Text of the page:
Comparison might sound something like, “Am I better than that person?” “Am I being slow to learn compared to everyone else?” What if instead of comparing ourselves to another meditator, we measured our success by comparing ourselves to ourselves with questions like, “Did I practice today?” That can let us off the hook from worrying about how “good” our practice was, how “still” we sat, or what we “gained” from it compared to someone else.
The final element of the question begs an answer about proficiency with meditation. In my perspective, it is not possible to define meditation proficiency since it differs for everyone. Those who practice meditation do not all have the same experience. If you’ve taken a Mindfulness Northwest (MNW) class, you know this from the various comments that emerge during the inquiries after a practice. In my view, there is no such thing as a “good” meditation. What is important is that you showed up and had the experience of returning to the present moment, over and over again. It is true, however, that some meditations are more pleasurable than others!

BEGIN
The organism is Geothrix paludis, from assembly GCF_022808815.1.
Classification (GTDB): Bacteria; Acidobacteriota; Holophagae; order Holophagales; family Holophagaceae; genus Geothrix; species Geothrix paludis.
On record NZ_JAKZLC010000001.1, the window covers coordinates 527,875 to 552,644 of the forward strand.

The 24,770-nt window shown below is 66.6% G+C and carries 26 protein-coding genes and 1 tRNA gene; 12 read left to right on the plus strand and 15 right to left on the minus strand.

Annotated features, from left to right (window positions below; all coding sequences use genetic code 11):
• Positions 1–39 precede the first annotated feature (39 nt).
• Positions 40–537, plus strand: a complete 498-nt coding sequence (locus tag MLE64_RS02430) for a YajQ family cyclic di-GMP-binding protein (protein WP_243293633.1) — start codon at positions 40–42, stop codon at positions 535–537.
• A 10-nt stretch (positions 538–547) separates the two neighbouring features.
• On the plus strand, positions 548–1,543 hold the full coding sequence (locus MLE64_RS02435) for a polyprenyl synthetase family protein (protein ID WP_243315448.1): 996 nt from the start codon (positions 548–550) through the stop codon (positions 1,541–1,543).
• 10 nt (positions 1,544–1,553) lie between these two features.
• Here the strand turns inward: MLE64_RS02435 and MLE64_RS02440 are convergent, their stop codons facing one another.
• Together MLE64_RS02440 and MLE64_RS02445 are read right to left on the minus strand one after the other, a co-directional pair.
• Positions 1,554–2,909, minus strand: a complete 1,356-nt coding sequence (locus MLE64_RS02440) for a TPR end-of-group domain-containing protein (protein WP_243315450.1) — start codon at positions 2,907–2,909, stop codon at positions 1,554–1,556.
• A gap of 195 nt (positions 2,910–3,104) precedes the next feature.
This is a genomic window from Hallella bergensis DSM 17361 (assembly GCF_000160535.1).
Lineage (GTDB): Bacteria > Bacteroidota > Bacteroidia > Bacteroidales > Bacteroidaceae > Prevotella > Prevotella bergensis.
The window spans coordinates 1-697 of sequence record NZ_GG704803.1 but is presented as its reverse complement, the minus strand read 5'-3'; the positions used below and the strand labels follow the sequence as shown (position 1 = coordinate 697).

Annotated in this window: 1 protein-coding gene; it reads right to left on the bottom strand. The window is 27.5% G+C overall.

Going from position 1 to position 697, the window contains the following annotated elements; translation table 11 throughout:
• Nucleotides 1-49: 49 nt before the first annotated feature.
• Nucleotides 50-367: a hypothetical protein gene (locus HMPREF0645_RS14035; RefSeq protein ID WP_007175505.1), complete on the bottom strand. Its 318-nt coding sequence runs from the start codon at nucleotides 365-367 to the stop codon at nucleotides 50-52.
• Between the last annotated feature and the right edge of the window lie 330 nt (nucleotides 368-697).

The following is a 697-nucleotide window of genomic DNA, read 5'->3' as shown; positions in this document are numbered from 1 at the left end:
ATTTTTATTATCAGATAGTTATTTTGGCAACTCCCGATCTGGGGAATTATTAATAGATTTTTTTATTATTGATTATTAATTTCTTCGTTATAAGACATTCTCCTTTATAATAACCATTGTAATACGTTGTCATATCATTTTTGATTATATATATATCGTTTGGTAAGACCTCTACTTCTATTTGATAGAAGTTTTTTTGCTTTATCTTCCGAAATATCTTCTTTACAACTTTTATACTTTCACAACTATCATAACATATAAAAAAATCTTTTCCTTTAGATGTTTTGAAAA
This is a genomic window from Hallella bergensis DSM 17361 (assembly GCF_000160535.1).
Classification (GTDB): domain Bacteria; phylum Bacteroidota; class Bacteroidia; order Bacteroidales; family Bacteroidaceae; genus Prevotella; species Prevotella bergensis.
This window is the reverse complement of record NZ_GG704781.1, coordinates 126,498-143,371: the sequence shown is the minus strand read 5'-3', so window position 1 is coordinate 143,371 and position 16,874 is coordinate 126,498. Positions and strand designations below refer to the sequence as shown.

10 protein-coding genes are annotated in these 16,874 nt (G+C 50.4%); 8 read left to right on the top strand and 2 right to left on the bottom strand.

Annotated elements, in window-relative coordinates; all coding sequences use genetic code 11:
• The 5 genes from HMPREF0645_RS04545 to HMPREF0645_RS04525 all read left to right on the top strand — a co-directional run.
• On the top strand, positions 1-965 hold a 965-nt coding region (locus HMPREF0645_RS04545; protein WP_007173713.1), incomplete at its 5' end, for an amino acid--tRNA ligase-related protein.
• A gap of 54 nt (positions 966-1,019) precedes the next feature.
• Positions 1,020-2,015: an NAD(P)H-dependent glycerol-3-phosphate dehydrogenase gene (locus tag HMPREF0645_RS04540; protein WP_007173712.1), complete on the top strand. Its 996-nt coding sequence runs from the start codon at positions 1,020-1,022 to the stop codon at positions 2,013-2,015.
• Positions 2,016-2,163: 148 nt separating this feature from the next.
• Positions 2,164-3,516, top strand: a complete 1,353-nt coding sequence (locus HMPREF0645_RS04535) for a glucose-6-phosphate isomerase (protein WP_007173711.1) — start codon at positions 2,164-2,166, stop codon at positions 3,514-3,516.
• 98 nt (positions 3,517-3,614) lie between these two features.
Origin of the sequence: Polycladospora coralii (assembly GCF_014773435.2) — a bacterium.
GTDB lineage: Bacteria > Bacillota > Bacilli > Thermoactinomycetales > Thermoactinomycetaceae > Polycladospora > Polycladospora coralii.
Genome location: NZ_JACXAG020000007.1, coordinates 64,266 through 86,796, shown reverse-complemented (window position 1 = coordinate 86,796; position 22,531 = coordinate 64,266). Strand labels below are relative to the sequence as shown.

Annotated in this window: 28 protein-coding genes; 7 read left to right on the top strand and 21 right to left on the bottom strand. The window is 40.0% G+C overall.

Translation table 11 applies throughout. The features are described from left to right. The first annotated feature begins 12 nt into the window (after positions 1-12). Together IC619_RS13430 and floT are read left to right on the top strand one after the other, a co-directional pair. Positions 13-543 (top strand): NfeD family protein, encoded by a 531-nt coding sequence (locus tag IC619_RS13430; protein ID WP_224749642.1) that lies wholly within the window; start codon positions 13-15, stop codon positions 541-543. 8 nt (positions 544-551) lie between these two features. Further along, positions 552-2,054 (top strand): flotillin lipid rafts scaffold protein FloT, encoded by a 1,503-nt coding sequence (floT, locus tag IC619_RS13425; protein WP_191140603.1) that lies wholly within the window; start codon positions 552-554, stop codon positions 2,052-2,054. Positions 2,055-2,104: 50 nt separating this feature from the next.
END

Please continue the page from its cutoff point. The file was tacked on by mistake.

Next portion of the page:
Meditation is a supremely personal experience that differs for each of us in the journey of practice. While we may all reap benefits from meditation, the granular moment-to-moment events of practice are unique. And since they are unique, one is not better than another.
Meditation cultivates awareness of our own minds. Given that we all have our own history, conditioning, priorities, anxieties, and desires, what we learn about our minds is going to be unique. Consider your own practice. Do you find you have the same experience each time? Or does each time differ?
To explore the idea that one’s meditation journey is unique, I sought to understand my own meditation experiences more clearly. For many months, I wrote a paragraph after every sit – recalling what I noticed and how I felt. Several findings were interesting. First, my emotional state was variable, from settled and grounded, to flighty and impatient. Second, I had some powerful recurring visuals of my body and breathing – these usually occurred when I felt settled. Third, my mind wandered at some point during every practice, to concerns at the forefront of my life. Here are some (edited) examples of what I wrote: